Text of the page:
Consider this, if an adult hears a beautiful passage from the Holy Bible, the adult might take the Bible, find the passage, and read it slowly again and again. He or she might think deeply about the words and perhaps speak to God in prayer of thanksgiving and hope. But a little child, too young to read, needs another way. In the atrium the child can ponder a biblical passage or a prayer from the liturgy of the Church by taking the material for that text and working with it – placing figures of sheep in the sheepfold of the Good Shepherd, setting figures of the Apostles around a Last Supper table, or preparing a small altar with the furnishings used at the Eucharist.
Older children who do read often copy parables from the Holy Bible, lay in order written prayers from the rite of Holy Baptism, or label a long line showing the history of the Kingdom of God. The trained catechist makes presentations to the child using these materials. The presentations are chosen to convey the essentials of the faith in a manner appropriate to the child's development. The child is then invited to internalize and respond to the presentation by working with the materials themselves.
The catechist does not give answers or impart information. The catechist presents the reality, and asks questions. The catechist assists in the child's own discovery of the meaning.
The motto of The Catechesis of the Good Shepherd is "Help me fall in love with God by myself." It is our mission to allow our children to do just that. The Catechesis of the Good Shepherd is divided into three levels. Level I is age 3-6, Level II is age 6-9, and Level III is age 9-12 .
In Level I the controlling image is Christ the Good Shepherd who loves his sheep and gives everything he is for them.The Good Shepherd knows his sheep and calls them by their name. The child comes to discover who the Shepherd is (Jesus) and who the sheep are (us). What stands behind all this is the first moment of the covenant, the moment of gift.
Level I remains focused on this moment of gift with the aim of children coming to a deep enjoyment of it. The enjoyment of the gift of God's own self to the child is the foundation of further religious insight and moral development.
Level II continues the reflection on the moment of gift and begins to awaken in the child the question of their personal response. The controlling image is Christ the True Vine, and the History of the Kingdom of God. The child begins to discover the vast cosmic history of God's plan of salvation and that they have something to contribute to it. Moral sensitivity/awareness begins here and grows with the presentations of Jesus' Maxims, Moral Parables, and Reconciliation. The child's desire to carry out the requests of the Good Shepherd naturally flow from the relationship of loving trust that was established in Level I.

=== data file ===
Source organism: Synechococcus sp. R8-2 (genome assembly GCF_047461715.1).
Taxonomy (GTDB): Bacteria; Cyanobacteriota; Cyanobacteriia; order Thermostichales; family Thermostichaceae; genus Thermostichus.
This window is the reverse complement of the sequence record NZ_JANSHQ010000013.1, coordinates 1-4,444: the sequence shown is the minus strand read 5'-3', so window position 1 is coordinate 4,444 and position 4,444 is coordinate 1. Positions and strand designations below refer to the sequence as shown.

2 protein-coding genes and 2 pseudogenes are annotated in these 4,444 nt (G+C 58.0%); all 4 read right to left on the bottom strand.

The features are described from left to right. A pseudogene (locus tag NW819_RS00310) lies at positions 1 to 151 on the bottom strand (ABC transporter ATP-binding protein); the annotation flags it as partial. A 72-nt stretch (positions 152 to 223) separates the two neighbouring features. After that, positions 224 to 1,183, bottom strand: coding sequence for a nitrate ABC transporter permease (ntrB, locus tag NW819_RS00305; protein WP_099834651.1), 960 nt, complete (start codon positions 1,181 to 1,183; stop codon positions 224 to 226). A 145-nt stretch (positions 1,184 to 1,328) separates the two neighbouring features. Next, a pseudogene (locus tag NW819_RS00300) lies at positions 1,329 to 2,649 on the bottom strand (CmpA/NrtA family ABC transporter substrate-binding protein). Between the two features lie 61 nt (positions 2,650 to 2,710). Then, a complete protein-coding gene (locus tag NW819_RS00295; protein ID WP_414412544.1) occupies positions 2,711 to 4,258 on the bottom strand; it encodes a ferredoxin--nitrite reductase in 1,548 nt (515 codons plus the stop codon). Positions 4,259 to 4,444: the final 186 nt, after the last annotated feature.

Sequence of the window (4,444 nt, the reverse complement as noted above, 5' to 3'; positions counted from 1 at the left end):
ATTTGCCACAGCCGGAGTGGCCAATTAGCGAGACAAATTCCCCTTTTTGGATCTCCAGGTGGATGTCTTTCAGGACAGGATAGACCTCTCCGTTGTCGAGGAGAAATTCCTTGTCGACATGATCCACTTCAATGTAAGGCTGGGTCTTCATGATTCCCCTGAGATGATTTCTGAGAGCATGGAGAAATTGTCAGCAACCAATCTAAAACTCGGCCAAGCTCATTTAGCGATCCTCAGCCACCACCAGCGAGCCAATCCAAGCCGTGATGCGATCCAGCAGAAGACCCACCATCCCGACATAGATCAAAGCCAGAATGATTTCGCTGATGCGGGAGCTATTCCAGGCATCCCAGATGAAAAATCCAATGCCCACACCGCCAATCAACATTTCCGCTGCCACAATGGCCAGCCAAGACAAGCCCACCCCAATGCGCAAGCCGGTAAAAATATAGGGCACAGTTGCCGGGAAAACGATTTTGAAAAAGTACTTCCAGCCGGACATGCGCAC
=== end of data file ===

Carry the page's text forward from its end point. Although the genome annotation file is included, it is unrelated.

Level IIIcarries the human response further. The controlling image is the Plan of God as worked out in the Bible and human history. The child begins to deal with the advance of the Kingdom and people's opposition to it. The paradigm of Creation-Redemption-Return of Christ guides a more thorough exploration of Scripture, particularly the Old Testament.
Prior to beginning Level I, children two years of age participate in a Primary Level where they are exposed to the fine and gross motor skills needed in Level I as well as beginning exposure to Bible stories.
Throughout all levels, the child encounters the essentials of the Christian Faith. Levels I, II, and III include presentations on the Sacraments, the Bible, Geography, Infancy and Passion Narratives, Prophecies, Parables, Maxims in a manner developmentally appropriate. The presentations increase in detail and sophistication as the child matures. However, the role of the catechist as facilitator of the child's own discovery of the meaning of these things for themselves remains throughout. Both the child and the catechist find their faith nourished in this process.